Objective 7 - End of life care

  • We will ensure that patients with dementia receive outstanding ‘end of life’ care within the ‘Purple Butterfly’ framework.
  • We will ensure that advanced care planning and RESPECT (Recommended Summary Plan for Emergency and Treatment) is referred to or completed in a sensitive and timely way.
  • We will develop personalised ‘end of life’ care for people living with dementia.

Objective 8 - Research and innovation

  • We will work to be recognised as a dementia service that innovates, is involved in research and quality improvement.
  • We will promote research and innovation in dementia care and  support all professions to do so.
  • We will through the ReMemBr (Research into Memory, the Brain and Dementia) Group engage with patients and  carers to help us to design research studies for people with memory problems. 
  • ReMemBr link:
  • We will use quality improvement methodology to drive change.

How we will measure and improve our dementia care

Through the Dementia Strategy Group we will develop a work plan related to the objectives and Trust values driven by:


  • A yearly audit of the Find Assess Investigate Refer and Inform (FAIRI) process related to the identification of patients with dementia/delirium.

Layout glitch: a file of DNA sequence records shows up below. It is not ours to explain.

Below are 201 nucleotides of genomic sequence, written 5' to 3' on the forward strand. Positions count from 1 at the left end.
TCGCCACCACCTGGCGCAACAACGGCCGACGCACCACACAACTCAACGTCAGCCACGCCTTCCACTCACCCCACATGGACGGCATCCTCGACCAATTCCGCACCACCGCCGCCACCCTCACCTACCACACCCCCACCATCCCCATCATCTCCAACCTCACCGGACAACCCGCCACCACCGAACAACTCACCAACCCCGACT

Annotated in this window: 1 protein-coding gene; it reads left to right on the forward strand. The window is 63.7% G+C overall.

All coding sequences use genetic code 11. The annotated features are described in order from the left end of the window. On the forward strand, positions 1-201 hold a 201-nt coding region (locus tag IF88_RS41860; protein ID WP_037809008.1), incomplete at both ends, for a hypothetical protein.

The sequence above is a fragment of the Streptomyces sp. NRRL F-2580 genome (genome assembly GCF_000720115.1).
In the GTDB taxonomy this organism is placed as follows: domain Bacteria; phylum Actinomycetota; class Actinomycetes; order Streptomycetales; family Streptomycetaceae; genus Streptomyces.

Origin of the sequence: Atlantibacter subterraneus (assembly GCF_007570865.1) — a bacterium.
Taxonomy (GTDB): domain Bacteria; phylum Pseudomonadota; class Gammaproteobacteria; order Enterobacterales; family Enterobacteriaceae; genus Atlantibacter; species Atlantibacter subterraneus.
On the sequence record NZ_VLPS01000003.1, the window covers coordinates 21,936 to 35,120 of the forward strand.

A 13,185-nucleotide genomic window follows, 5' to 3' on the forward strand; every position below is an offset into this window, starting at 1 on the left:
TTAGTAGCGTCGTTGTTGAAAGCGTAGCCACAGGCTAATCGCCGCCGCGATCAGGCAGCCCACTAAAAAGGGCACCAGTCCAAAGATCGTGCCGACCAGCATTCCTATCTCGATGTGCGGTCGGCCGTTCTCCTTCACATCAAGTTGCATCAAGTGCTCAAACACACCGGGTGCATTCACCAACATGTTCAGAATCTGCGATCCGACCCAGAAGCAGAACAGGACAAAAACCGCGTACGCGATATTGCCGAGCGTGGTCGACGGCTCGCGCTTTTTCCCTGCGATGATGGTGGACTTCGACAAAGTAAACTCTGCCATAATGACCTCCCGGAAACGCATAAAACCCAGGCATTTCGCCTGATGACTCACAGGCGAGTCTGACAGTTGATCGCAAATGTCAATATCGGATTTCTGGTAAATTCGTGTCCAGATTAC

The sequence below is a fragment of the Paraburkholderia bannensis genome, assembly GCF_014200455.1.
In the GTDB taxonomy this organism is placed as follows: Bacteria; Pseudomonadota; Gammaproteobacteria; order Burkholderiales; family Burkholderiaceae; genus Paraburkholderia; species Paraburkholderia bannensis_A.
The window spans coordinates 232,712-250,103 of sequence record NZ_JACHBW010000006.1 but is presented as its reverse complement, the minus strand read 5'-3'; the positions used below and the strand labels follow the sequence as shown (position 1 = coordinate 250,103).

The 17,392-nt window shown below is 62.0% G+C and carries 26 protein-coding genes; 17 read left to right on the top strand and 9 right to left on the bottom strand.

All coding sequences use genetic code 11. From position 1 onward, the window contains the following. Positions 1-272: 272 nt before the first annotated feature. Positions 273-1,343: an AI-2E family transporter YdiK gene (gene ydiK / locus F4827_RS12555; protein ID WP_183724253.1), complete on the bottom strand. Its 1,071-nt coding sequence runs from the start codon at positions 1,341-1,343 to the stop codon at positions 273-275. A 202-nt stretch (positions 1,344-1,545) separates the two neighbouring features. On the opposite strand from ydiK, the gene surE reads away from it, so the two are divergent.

• Review the National Institute for Health and Care Excellence (NICE) guidance around dementia and delirium.
  • Register to participate in the National Audit of Dementia.


  • Audit the completion of patients 'This is me’ documentation to support personalising care to individual needs.


  • Report implement and monitor actions from audits carried out with regard to dementia care to and from the Dementia Strategy Group.
  • Collaborate with the falls academy, end of life group and carers group.
  • Work with future developments and implementation of the National Audit for Dementia.
  • Implement a dementia dashboard that will report quarterly to the Dementia Strategy Group.


  • Develop and maintain the dementia champions.
  • Ensure training is accessible to all staff groups within the trust.
  • The Dementia Team to celebrate local or individual quality projects that have been undertaken by Dementia Champions at an Annual Dementia Conference.


  • Complete the annual Patient-Led Assessments of the Care Environment (PLACE).

Carer/family involvement

  • Coproduce and work in partnerships with carers feedback and views.
  • Continue to network and work in partnership with local community groups and the wider strategy groups of Bristol North Somerset and South Gloucester (BNSSG).

End of Life Care

  • Audit the completion of RESPECT forms and Advanced Care Planning for a sample of patients to inform the outcomes of the Ageing Well initiatives and ‘end of life’ care for patients with dementia.

Research and Innovation

  • Inform and communicate through the Dementia Team and Dementia Strategy Group new developments relating to the care of patients with dementia.

This strategy will require us to continue to build on the achievements and the commitment and energy of staff, volunteers, partner organisations and patient and carer representatives to ensure delivery.


  • John's Campaign
  • Alzheimer's Society
  • Carers Support Centre, Bristol & South Gloucestershire
  • Young Dementia Network, hosted by Dementia UK
  • Dementia Action Alliance (DAA)